But, the business has taken off and we’ve been quite hands on deck.
2. How have you navigated your businesses over the last year? Was it quite difficult at first or as a whole, have you felt fairly unaffected?
It was quite worrying at first because we didn’t know what was going to happen or what the restrictions were going to be and just before lockdown, I (Emily) had just left my job to come full time on Vanlife. But overall, we’ve been really lucky and haven’t any kind of drop-in anything. We’ve had more interest, more inquiries and a lot more people are thinking differently about holidays, and how they can be varied in the UK too.
Also, many people had van conversions on their radar and this past year has encouraged many people to do it now. We’ve been very busy and are very grateful that we’ve been able to work and isolate ourselves in the workshop.
3. Have you had any complications sourcing parts over the last year?
For a period of time, some of the suppliers stopped but we were able to look forward and pre-order items to ensure things came on time. For the majority, they’ve been open for business which has really helped keep us afloat because if we didn’t have the suppliers open, then we wouldn’t be able to build.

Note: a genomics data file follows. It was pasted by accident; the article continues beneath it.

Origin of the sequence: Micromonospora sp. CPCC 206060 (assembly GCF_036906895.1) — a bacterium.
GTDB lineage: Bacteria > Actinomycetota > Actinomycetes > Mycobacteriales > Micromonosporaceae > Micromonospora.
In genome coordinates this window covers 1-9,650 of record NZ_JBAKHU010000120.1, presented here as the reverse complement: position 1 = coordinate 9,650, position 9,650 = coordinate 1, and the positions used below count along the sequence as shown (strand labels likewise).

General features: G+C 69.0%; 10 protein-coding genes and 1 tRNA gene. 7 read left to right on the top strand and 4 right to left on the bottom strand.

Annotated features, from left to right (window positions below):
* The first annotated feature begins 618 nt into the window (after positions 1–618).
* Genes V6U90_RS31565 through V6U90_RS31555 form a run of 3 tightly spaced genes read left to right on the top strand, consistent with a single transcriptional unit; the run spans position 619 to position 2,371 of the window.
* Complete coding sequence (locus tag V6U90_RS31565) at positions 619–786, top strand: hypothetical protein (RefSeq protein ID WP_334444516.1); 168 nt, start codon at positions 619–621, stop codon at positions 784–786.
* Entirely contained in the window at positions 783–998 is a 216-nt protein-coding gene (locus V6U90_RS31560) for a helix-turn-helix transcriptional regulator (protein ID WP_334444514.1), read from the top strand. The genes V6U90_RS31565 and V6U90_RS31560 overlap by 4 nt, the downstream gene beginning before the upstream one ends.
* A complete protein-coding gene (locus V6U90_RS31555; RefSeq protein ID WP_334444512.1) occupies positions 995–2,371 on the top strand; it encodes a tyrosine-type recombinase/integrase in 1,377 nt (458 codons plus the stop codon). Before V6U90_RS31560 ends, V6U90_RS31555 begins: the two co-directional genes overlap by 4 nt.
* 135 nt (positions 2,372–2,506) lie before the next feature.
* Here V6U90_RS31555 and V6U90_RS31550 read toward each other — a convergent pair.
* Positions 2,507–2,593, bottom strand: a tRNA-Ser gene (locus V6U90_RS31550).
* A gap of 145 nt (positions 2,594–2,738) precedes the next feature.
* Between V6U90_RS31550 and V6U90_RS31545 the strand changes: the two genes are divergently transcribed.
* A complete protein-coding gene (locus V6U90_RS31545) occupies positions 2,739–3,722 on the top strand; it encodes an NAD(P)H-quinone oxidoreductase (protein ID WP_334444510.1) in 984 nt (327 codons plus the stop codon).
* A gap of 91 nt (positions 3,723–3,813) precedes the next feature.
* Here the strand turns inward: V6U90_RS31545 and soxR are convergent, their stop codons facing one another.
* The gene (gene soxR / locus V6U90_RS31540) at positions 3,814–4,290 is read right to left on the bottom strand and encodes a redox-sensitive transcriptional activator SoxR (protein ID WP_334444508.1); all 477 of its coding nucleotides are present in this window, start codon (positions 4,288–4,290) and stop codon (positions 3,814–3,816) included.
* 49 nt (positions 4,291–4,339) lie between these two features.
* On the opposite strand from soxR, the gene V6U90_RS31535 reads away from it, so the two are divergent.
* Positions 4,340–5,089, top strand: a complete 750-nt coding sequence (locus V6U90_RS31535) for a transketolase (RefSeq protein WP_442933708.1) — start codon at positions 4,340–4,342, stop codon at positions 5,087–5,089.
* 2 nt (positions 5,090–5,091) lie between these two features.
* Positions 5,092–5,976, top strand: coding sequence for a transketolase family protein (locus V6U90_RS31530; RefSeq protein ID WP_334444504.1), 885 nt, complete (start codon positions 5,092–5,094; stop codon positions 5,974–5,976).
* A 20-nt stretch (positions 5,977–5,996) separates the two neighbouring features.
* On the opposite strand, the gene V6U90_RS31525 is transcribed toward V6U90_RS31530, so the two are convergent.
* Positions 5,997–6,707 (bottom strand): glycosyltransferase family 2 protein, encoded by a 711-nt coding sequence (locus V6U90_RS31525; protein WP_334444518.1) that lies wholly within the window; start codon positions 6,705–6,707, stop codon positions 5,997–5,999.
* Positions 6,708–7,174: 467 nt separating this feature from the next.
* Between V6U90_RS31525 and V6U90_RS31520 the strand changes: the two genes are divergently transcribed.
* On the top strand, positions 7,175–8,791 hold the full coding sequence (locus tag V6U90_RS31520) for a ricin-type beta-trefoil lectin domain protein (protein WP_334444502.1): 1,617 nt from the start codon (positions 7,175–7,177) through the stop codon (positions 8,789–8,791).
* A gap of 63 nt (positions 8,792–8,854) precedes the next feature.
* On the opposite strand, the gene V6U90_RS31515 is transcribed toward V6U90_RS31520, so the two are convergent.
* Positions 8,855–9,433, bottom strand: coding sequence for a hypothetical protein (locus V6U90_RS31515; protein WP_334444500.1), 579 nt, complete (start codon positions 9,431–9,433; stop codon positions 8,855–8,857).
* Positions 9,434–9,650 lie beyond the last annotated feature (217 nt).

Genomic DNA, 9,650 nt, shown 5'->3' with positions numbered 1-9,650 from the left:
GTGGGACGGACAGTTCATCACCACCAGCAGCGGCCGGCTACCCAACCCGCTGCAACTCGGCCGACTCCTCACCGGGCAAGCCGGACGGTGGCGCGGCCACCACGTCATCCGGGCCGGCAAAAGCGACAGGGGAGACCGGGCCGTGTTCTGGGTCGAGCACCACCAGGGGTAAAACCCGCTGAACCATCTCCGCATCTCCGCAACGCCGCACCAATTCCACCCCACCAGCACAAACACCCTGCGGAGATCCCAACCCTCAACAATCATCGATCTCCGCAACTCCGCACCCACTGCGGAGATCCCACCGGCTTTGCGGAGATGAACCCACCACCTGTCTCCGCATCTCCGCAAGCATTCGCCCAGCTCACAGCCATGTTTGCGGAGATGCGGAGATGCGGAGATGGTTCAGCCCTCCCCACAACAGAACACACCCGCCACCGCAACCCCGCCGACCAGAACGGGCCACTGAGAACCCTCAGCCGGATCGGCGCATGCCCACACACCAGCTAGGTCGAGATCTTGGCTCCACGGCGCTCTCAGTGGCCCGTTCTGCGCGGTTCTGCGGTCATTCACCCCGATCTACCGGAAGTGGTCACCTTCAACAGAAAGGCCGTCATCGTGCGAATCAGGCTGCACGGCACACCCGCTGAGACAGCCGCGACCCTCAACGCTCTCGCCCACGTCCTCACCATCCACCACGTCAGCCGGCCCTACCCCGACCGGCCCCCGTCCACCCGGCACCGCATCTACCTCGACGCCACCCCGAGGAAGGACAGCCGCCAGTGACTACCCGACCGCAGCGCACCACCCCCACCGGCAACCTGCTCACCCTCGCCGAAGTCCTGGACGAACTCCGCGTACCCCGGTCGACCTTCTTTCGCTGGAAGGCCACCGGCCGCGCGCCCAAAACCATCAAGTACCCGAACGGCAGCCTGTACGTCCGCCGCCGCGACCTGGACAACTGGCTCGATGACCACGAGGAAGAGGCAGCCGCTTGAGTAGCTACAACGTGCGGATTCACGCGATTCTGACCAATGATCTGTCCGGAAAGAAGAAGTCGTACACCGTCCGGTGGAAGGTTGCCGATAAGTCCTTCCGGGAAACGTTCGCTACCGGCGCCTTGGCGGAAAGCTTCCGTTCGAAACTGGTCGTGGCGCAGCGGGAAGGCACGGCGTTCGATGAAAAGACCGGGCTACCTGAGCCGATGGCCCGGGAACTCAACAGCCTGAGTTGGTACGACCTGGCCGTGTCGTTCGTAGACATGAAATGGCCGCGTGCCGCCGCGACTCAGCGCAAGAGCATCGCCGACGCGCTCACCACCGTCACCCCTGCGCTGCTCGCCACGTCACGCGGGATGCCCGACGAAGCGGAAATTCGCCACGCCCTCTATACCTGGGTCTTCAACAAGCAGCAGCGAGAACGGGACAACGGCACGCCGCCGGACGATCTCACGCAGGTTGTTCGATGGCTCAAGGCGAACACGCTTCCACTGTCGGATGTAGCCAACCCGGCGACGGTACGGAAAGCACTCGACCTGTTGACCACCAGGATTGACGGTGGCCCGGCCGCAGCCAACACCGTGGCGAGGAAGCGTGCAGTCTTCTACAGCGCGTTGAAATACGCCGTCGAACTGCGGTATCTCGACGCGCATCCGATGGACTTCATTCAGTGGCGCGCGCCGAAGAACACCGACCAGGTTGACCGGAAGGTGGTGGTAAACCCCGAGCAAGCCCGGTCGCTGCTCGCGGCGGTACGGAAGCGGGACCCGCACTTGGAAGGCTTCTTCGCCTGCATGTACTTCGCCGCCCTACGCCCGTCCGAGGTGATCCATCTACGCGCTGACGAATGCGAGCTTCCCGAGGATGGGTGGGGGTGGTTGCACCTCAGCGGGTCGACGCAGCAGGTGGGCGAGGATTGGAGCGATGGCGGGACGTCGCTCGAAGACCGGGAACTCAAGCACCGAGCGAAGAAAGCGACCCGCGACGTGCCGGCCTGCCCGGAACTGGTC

4. So, the company comprises of both of you and an apprentice, what would we expect to see in a day of your life?
Emily: So we begin the day with a board round, to give a structure of the day and allocate what specific jobs are needed to be completed. Generally, I cover the admin side of the company including marketing, business operations, customer liaison and launching new things, etc.
But overall, days are really varied as the builds themselves take between 12 to 14 weeks.
Oli: Across those weeks, I cover a mixture of carpentry, plumbing, electrics, cutting windows in and pretty much all the trades. I am doing the electrics today, last week I was working on carpentry and to finish we need to do the painting and decorating. It is nice because it’s really varied.
5. Do you complete multiple van conversions at one time or focus solely on one?